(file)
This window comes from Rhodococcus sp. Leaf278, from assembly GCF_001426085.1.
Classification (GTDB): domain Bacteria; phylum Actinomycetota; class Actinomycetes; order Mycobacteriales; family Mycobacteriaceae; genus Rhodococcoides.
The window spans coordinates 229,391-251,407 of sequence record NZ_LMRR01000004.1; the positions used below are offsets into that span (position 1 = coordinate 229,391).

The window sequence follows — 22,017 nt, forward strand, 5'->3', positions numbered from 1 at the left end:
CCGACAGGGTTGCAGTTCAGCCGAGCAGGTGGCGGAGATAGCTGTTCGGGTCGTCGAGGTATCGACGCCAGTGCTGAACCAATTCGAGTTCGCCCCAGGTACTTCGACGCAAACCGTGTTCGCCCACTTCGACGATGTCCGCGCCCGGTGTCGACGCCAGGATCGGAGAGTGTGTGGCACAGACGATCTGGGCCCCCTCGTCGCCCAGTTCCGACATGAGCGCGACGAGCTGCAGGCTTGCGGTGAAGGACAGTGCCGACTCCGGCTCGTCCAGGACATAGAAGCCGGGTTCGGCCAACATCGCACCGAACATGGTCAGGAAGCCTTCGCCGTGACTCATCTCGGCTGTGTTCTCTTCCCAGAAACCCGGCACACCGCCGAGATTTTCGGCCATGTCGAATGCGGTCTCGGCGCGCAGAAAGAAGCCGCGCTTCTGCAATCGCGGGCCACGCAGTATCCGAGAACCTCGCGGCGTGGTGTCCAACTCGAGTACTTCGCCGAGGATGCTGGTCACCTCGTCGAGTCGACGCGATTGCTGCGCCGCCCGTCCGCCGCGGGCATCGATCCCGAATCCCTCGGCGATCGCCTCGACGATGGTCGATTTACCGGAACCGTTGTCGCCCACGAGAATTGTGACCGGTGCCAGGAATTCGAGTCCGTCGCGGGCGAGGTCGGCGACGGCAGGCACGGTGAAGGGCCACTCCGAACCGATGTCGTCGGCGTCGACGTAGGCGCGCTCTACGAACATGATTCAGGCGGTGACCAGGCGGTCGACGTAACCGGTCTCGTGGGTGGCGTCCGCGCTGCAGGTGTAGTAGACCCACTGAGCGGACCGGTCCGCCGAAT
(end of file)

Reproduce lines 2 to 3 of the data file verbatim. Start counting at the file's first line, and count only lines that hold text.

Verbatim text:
Classification (GTDB): domain Bacteria; phylum Actinomycetota; class Actinomycetes; order Mycobacteriales; family Mycobacteriaceae; genus Rhodococcoides.
The window spans coordinates 229,391-251,407 of sequence record NZ_LMRR01000004.1; the positions used below are offsets into that span (position 1 = coordinate 229,391).